Selected Comments Samdech Techo Hun Sen, at the 40th Anniversary of the National Bank[] of Cambodia Reestablishment the-Cuff [Unofficial Translation]


[…] (the prepared text) the central bank has again taken its original name “the National Bank of Cambodia” playing an arbitrary role in managing banking sector, … and the treasury has been separated from the National Bank of Cambodia too.

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In late 20th Century, No Country Abolished Currency as Cambodia Did

The prepared written speech could not cover events evolved (in relation to Cambodia’s political and banking sector) in the beginning period. In this world, no country would by late 20th century abolish currency as what happened in Cambodia. It is already in the later part of the 20th century, (Cambodia had had) no cities, markets, schools, or literally speaking nothing. Looking back on the path we traversed after forty years, we could be proud with what we have achieved for national revival. I did not take my diary today to show you my notes and draft of Cambodia’s banknotes. There four dignitaries then – Samdech Heng Samrin, Samdech Chea Sim, Pen Sovann, and I – in August or September that we discussed about the new banknote. After our discussion, HE Cha Rieng (then National Bank Director) was briefed the concept […]

The Riel Banknote Printed in 1955 and Destroyed Completely under Pol Pot

[…] no country in the world that suffered the fate that Cambodia did – no currency, no bartering of goods, no markets, etc. Looking back on those, every Cambodians would be even prouder for their contributions to have brought Cambodia this far from no foundations left from the past regimes. It was different from when Samdech Preah Borom Ratanak Kaod received the country from the French though we had the conversion of currency used for the three countries in Indochina to the Khmer Riel in 1955. The banknote printed under the Popular Socialist regime continued to circulate in the country’s economy. Lon Nol printed new banknotes but people were able to change from old ones to the others. Under Pol Pot, the Khmer Riel was totally destroyed. In those days, in the country there was no printing capacity of banknotes. We had to have them printed in Moscow, in the former Soviet Union time, then have them air-shipped to Phnom Penh […]

Prime Minister Lacking Cash for Civil Servants Salary

By early 1990, we were able to put a printing capacity into operation for small banknotes. It was a very difficult time. I served the longest in the Royal Government from 8 January 1979 up to the present […] it was very difficult in becoming a Prime Minister of a country in which there were not sufficient cash for civil servants salary. Even after the first, the second and the third legislative term Royal Governments, we still did not have sufficient cash flow to ensure payrolls of civil servants and the armed forces […] we started by dissolving the slavery production mode and our people were just waiting for the time to arrive. Pol Pot gathered every kitchen utensils to the cooperatives. People work and eat collectively. Once the regime fell, people did not wait but took back what were theirs […]

Then, Bartering Came

People then started old form of trading – bartering. People exchange what they had with each other. Someone who had fish exchanged them for rice, cloth, etc. We later noted exchanges of gold and gold, while along the border, we also observed exchanges of foreign currencies such as Vietnamese Dong, USD, French Franc, and other foreign currencies. People accepted and used all. As we had the Khmer Riel printed and circulated, I wrote about how did we print and circulate it in the Cambodia’s Ten Years March book […] there had been instances that people did not recognize banknotes as they never saw it under Pol Pot, especially in area liberated (by the Khmer Rouge) […] that had not been easy for an economic structure.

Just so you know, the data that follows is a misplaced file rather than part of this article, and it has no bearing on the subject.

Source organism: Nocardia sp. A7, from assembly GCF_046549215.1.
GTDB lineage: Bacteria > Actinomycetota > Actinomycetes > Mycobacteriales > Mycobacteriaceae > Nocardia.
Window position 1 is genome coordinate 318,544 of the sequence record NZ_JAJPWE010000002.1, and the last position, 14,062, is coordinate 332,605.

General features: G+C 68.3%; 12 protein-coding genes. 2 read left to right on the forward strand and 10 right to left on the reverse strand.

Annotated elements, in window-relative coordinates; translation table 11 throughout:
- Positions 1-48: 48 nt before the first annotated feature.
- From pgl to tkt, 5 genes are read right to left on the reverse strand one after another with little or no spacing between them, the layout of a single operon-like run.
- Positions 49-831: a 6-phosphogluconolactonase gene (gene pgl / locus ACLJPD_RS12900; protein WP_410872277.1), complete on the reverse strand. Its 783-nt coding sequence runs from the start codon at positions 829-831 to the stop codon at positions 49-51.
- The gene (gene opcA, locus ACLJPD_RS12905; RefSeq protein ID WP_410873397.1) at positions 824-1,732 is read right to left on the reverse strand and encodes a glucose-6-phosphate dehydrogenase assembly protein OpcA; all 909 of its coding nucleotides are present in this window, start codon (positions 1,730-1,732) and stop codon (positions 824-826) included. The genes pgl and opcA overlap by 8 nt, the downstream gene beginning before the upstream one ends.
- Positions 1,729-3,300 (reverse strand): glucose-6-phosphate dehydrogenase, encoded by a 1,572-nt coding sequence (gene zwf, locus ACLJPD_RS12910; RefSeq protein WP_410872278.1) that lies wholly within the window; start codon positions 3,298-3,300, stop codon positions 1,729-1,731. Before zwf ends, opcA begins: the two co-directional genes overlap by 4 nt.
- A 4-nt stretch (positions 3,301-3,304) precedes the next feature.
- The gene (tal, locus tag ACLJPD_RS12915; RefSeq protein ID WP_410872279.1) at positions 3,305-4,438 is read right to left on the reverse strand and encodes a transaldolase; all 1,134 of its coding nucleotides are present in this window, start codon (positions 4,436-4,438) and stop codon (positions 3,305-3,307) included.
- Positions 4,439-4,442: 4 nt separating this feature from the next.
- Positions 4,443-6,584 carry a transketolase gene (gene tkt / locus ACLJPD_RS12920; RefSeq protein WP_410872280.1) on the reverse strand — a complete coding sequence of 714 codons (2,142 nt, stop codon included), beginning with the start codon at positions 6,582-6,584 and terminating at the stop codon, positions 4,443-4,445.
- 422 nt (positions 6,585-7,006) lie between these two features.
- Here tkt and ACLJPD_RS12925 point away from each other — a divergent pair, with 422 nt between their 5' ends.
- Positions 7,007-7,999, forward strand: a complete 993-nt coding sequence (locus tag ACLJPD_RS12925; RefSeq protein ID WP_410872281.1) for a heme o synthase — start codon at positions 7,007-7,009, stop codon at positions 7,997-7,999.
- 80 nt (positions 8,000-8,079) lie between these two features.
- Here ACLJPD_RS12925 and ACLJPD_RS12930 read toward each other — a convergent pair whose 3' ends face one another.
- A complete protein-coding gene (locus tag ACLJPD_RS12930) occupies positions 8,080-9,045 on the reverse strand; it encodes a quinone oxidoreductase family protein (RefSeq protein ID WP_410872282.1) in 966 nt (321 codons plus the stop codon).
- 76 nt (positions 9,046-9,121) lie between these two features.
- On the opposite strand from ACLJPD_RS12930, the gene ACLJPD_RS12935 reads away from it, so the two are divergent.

Political and Economic Reforms in 1980s

We were not able to jump off from centrally planned to market economy right away. I faced with dangers on this effort. Leading reform was not an easy job […] as I think about political and economic reforms in 1980s, it always gives me goosebumps. Why? How many people then could have understood about the need for negotiation except fighting? I started reforms on both fronts. The first front was political reform, which means we had to seek negotiation for peace for Cambodia […] according to surveys from the National Defense of Cambodia then, Minister of Defense Koy Buntha did not agree to political negotiation and thought doing so would abandon revolutionary or social achievements. I had to appoint Samdech Tia Banh, then in the Ministry of Public Works, as Minister of National Defense. He was a deputy chief of general staff before he was appointed Minister of Transports and Public Works […]

I was then Minister of Foreign Affairs for a while before I gave the Foreign Affairs post to a dignitary who then was not optimistic about the negotiation. I then had to take up foreign affairs under my wing again. How many, that is why I am asking, would understand about negotiation? They thought negotiation means accepting defeat. Negotiation was in fact for us to end war and to seek for a political solution for the country. We did not wait. We embarked on preparation for entering market economy. Even on this point, how many would understand about market economy? Many of our leaders had their education then in North Vietnam after the Geneva conference in 1954. They knew more about cooperatives. As you could see that there had to be a transition and we could not jump off the centrally plan directly to market economy […]